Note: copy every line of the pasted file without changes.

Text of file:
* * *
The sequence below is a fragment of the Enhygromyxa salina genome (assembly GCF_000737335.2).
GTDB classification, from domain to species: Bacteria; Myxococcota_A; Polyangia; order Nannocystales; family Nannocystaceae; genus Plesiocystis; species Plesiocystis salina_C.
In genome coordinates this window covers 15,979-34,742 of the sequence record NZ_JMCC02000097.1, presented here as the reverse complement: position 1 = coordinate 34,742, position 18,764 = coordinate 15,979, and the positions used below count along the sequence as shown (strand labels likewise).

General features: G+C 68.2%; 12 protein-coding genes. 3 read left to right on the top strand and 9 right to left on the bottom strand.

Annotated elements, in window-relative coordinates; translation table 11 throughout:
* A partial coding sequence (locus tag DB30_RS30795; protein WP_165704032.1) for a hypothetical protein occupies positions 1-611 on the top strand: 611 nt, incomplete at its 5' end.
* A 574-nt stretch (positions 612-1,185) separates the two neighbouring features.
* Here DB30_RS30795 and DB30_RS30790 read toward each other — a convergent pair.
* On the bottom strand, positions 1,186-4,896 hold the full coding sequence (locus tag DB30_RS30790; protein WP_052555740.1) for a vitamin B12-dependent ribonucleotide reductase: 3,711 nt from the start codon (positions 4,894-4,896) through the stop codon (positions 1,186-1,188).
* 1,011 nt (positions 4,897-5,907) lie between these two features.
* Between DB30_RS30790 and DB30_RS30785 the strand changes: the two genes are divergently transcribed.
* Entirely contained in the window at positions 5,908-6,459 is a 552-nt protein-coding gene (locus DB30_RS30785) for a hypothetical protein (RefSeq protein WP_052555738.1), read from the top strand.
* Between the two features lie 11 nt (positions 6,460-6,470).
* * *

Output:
The sequence below is a fragment of the Enhygromyxa salina genome (assembly GCF_000737335.2).
GTDB classification, from domain to species: Bacteria; Myxococcota_A; Polyangia; order Nannocystales; family Nannocystaceae; genus Plesiocystis; species Plesiocystis salina_C.
In genome coordinates this window covers 15,979-34,742 of the sequence record NZ_JMCC02000097.1, presented here as the reverse complement: position 1 = coordinate 34,742, position 18,764 = coordinate 15,979, and the positions used below count along the sequence as shown (strand labels likewise).

General features: G+C 68.2%; 12 protein-coding genes. 3 read left to right on the top strand and 9 right to left on the bottom strand.

Annotated elements, in window-relative coordinates; translation table 11 throughout:
* A partial coding sequence (locus tag DB30_RS30795; protein WP_165704032.1) for a hypothetical protein occupies positions 1-611 on the top strand: 611 nt, incomplete at its 5' end.
* A 574-nt stretch (positions 612-1,185) separates the two neighbouring features.
* Here DB30_RS30795 and DB30_RS30790 read toward each other — a convergent pair.
* On the bottom strand, positions 1,186-4,896 hold the full coding sequence (locus tag DB30_RS30790; protein WP_052555740.1) for a vitamin B12-dependent ribonucleotide reductase: 3,711 nt from the start codon (positions 4,894-4,896) through the stop codon (positions 1,186-1,188).
* 1,011 nt (positions 4,897-5,907) lie between these two features.
* Between DB30_RS30790 and DB30_RS30785 the strand changes: the two genes are divergently transcribed.
* Entirely contained in the window at positions 5,908-6,459 is a 552-nt protein-coding gene (locus DB30_RS30785) for a hypothetical protein (RefSeq protein WP_052555738.1), read from the top strand.
* Between the two features lie 11 nt (positions 6,460-6,470).